The use of batteries to cut emissions on large cruise ships is to be trialled by Carnival Corporation’s German line Aida Cruises.

The company plans to install lithium-ion battery storage systems across its fleet of 13 ships, with the start of operations due in 2020.

The use of batteries will further cut the consumption of fossil fuels while improving the efficiency of ship operations, according to the company.

The use of a battery system on an Aida ship is part of a ‘green cruising’ strategy.

Aida Cruises has pioneered the use of low-emission liquefied natural gas (LNG) to power its vessels.

Aidanova entered service powered by LNG in December 2018, with two more ships set to join the fleet by 2023.

Aida is also exploring the possibility of CO2-free production of LNG from renewable sources or the use of fuel cells in cruise shipping.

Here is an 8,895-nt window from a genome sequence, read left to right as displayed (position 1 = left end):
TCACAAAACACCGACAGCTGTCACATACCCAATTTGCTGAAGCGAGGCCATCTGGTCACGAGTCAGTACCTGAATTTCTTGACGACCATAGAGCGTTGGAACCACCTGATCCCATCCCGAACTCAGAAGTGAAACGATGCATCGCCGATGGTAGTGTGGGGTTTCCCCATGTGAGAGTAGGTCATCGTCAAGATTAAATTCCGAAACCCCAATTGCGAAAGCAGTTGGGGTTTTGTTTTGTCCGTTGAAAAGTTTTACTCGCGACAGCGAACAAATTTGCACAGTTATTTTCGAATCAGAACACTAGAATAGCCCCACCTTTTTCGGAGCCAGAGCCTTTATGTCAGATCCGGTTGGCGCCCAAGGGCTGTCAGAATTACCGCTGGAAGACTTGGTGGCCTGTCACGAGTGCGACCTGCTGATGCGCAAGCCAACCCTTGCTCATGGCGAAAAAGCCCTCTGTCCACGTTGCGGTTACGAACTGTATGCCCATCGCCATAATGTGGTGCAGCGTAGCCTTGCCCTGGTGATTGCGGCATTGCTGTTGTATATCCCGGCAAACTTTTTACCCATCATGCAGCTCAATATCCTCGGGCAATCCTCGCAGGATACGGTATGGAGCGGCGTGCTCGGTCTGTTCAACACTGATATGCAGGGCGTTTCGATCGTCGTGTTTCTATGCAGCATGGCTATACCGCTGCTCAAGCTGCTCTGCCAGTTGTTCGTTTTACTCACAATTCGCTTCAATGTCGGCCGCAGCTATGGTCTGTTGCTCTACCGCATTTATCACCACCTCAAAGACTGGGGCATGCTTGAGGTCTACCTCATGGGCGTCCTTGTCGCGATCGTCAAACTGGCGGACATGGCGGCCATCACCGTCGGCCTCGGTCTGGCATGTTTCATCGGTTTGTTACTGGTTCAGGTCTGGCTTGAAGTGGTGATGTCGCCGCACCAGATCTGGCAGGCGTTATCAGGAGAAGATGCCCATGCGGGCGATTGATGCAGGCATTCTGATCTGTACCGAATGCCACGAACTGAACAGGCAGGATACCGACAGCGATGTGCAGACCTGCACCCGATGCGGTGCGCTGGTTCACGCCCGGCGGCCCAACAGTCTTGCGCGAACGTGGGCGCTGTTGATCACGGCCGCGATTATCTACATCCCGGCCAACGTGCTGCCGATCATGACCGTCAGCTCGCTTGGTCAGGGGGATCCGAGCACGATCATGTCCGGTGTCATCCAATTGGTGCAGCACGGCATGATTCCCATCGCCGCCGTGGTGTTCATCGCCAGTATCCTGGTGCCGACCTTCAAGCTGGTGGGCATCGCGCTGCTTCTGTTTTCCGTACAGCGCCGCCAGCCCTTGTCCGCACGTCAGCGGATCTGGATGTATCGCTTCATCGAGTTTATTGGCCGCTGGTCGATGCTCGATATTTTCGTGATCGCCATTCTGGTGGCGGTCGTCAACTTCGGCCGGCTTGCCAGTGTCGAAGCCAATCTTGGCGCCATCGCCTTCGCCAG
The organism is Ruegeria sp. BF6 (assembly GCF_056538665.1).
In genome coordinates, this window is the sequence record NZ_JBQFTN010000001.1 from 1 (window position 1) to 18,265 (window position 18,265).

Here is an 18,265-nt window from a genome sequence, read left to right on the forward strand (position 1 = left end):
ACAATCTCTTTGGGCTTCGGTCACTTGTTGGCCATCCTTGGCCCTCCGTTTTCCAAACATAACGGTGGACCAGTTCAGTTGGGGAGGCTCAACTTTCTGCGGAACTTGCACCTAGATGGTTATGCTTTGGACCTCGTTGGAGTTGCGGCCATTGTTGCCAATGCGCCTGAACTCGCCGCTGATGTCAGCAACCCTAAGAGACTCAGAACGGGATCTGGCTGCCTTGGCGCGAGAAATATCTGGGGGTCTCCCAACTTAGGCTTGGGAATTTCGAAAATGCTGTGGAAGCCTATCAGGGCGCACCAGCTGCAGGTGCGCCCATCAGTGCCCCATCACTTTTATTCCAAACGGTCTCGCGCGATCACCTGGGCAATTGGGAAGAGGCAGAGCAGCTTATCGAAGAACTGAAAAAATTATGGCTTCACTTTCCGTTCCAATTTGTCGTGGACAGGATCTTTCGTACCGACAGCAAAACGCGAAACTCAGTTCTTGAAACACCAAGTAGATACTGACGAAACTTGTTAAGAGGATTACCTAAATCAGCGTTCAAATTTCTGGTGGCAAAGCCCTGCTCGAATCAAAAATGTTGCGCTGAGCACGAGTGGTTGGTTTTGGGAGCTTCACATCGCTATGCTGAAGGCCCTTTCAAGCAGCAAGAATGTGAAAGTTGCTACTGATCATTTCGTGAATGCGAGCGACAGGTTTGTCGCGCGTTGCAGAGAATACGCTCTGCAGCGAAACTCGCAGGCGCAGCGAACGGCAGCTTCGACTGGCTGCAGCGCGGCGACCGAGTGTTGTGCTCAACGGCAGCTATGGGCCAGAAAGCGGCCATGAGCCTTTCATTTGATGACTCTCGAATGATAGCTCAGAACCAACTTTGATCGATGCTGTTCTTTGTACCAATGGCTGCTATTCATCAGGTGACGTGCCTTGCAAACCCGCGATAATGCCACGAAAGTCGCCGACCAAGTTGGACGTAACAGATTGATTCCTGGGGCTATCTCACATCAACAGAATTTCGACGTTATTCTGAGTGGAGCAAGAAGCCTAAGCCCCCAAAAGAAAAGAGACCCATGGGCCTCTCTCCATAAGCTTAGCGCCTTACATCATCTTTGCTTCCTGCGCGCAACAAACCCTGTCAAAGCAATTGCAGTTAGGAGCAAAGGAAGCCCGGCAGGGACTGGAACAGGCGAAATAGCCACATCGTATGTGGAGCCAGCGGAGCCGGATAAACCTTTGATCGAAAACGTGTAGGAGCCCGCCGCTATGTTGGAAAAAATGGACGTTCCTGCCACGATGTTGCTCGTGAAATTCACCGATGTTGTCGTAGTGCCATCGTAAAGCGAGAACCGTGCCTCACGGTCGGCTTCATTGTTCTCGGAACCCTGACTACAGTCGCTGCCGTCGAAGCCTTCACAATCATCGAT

The line expected 94% of passengers to be sailing on ships that can be fully powered with low-emission LNG or green shore-side energy at port where available by the end of 2023.

Sister line P&O Cruises’ new ship Iona will be the first in the UK to be powered by LNG when it starts service from Southampton next May. A sister LNG ship is due to be introduced in 2022.  

Aida Cruises – part of the Italian Costa Group within Carnival Corporation – is to co-operate with the world’s leading marine battery supplier Corvus Energy from Norway in the latest initiative.

Costa group CEO Michael Thamm said: “Our goal is the emissions-neutral ship operation.

“The electrification of our ships is another important milestone on this path.

“Thanks to the co-operation with Corvus Energy, already in a few months, Aida Cruises is going to launch this innovative technology on a large cruise ship.”

Norwegian expedition line Hurtigurten has strted using hybrid power through battery packs to support engines with three vessels to be converted in addition to new-build MS Roald Amundsen.